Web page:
“This technology allows for components to be populated at low temperatures, saving energy, and easily removed from PCBs using little more than boiling water. This ‘unzipping’ technique means even complex components can be extracted easily and cleanly from used PCBs, and returned for a second life, driving a circular economy of used parts, and allowing for PCBs to have up to 100% recyclability. With the use of highly recyclable substrates, such as aluminium or nano-cellulose, we can realise the first 100% recyclable printed circuit board assemblies,” explained Armstrong.
Such a process means that a component’s usefulness does not have to end just because the PCB on which it is mounted has reached its end of useful life. These components can be recycled and re-used, meaning that they no longer need to go straight to landfill or be burned; and just as importantly, the valuable resources and precious metals do not need to be continually mined and depleted. In creating a truly circular economy, with the generation of secondary markets in used components, their life is extended beyond discontinued OEM (original equipment manufacturers) parts, thereby reducing the demand for illegal-market component ‘copies’.
The UK has the potential to lead the world in taking a stand on PCB and electronics recyclability and component re-use. If it is no longer buried or burned, the health hazard created by e-waste is eliminated – and this helps to protect the world for future generations.
Carbon footprint reduction, circular economy and e-waste reduction are the three main goals we are striving for today on our path to environmental impact minimisation. ReUSE® technologies have genuinely provided a start – and the impetus to develop solutions from the ground up.
The latest figures from 2021 show that e-waste reached a staggering 57.4 Mt. If ReUSE® and ReCYCLE™ technologies and processes were implemented in just 2.5% of global printed circuit board assemblies, every year it would save the equivalent CO2 of planting 91 million mature trees! If only 10% of PCBAs manufactured in 2023 are recyclable, it could prevent 6 Mt of e-waste – equivalent to the weight of 600 Eiffel Towers!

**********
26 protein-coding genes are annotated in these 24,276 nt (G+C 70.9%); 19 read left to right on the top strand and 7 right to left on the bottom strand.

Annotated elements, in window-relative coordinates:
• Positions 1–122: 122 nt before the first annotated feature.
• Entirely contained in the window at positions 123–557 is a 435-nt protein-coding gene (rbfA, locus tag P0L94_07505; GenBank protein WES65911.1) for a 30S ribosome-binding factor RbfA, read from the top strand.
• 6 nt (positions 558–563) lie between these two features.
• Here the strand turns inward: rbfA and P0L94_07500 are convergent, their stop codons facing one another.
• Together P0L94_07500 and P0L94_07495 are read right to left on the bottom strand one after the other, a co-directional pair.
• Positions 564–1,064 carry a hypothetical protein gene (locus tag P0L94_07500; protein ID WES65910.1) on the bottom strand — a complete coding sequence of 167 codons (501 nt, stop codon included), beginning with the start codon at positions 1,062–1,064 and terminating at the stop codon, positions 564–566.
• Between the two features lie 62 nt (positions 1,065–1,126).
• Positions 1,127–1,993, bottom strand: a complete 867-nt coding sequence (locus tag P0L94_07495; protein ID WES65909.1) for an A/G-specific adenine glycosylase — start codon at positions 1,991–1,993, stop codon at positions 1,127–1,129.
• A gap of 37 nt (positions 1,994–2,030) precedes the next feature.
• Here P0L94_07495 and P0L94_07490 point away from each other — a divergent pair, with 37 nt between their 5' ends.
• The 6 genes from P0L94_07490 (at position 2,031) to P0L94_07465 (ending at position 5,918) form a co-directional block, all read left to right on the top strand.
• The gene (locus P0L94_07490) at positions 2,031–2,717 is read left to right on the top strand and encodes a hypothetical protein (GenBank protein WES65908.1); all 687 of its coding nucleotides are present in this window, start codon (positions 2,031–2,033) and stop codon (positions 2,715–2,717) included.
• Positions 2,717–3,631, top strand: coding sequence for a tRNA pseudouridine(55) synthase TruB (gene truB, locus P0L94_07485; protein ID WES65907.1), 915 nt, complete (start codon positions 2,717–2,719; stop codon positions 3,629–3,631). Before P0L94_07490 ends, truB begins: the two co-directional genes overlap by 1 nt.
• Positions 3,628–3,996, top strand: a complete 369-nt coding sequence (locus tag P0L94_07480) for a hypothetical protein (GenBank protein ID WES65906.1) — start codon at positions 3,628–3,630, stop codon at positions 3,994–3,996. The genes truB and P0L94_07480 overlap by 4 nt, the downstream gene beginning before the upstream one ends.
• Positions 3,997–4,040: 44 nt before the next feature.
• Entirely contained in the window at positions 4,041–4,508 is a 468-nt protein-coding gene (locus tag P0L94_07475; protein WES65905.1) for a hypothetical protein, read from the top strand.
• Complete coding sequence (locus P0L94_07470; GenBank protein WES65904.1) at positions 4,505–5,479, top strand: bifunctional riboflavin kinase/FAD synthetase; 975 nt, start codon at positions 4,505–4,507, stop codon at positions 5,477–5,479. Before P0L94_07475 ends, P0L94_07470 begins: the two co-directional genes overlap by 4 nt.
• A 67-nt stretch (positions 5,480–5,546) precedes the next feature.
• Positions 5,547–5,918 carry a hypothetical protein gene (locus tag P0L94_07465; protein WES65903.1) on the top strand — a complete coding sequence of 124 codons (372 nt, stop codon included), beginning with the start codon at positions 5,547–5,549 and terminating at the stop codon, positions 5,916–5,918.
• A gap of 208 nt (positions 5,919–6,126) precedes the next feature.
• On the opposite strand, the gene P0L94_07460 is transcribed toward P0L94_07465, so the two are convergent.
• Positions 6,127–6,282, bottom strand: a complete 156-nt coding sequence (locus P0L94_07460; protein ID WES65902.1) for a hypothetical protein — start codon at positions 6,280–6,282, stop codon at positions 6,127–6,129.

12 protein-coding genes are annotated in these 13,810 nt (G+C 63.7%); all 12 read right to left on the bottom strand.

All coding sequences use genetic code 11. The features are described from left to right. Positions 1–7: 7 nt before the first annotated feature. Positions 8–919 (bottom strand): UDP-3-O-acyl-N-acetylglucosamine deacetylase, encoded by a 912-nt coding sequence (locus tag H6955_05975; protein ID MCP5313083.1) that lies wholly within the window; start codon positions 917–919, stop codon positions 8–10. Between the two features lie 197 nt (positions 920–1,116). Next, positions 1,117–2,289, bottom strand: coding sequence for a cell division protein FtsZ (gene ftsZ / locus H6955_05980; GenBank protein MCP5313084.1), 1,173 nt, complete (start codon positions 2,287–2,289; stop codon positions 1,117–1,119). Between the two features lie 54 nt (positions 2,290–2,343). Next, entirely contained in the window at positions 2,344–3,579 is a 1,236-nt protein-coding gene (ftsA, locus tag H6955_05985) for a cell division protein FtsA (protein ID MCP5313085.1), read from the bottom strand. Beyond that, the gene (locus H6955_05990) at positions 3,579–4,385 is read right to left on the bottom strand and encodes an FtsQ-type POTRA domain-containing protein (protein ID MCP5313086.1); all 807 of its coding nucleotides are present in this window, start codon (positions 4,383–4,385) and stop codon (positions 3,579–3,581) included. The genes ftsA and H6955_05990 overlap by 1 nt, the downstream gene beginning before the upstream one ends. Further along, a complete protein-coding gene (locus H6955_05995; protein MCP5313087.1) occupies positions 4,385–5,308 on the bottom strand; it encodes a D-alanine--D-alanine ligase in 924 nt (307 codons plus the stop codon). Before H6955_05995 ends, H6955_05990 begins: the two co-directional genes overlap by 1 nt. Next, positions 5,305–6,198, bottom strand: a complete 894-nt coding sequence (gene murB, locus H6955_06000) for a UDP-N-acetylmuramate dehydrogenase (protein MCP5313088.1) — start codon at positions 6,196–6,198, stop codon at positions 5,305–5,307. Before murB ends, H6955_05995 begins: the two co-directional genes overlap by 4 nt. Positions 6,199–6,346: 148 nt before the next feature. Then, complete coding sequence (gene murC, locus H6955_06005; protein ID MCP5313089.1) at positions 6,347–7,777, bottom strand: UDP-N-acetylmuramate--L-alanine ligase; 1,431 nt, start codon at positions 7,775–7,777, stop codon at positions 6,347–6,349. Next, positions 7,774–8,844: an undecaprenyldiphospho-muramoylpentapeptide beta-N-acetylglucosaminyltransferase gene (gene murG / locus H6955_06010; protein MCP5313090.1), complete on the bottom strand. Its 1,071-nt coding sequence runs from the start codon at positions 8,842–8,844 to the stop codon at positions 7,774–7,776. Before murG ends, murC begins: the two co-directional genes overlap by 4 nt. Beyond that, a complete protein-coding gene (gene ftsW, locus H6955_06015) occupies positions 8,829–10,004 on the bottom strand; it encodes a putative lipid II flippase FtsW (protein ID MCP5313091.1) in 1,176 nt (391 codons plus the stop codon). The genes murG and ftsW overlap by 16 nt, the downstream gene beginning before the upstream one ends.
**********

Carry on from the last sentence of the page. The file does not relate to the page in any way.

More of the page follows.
“You don’t need to change the functionality, quality or fit of your electronics to significantly improve their sustainability value or circular opportunity. But globally, we must all change our approach to electronics design and manufacture to address these problems together,” added Armstrong.
In2tec’s design philosophy is that nothing is impossible. In2tec has been at the forefront of innovation in flexible electronics and smart HMIs for 20+ years. It started its work towards developing truly sustainable electronics in 2007 – and since has continued its path to sustainability.
British-based In2tec’s stated mission is to ‘Protect the World for Future Generations by Inspiring Sustainable Electronics’. Emma Armstrong explained: “We will continue to do this by hiring next-generation thinkers, innovators and entrepreneurs to make sure we are able to meet our goal of ceasing landfill e-waste through 100% recycling of substrates, conductive circuits and electronic components, via ultra-low energy unzipping and second-life usage for constituent parts.”